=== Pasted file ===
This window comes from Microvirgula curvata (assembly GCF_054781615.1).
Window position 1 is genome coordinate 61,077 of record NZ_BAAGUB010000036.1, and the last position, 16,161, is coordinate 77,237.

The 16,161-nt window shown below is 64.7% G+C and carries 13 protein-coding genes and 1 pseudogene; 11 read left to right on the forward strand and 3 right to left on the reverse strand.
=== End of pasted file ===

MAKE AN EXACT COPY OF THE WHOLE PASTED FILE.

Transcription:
This window comes from Microvirgula curvata (assembly GCF_054781615.1).
Window position 1 is genome coordinate 61,077 of record NZ_BAAGUB010000036.1, and the last position, 16,161, is coordinate 77,237.

The 16,161-nt window shown below is 64.7% G+C and carries 13 protein-coding genes and 1 pseudogene; 11 read left to right on the forward strand and 3 right to left on the reverse strand.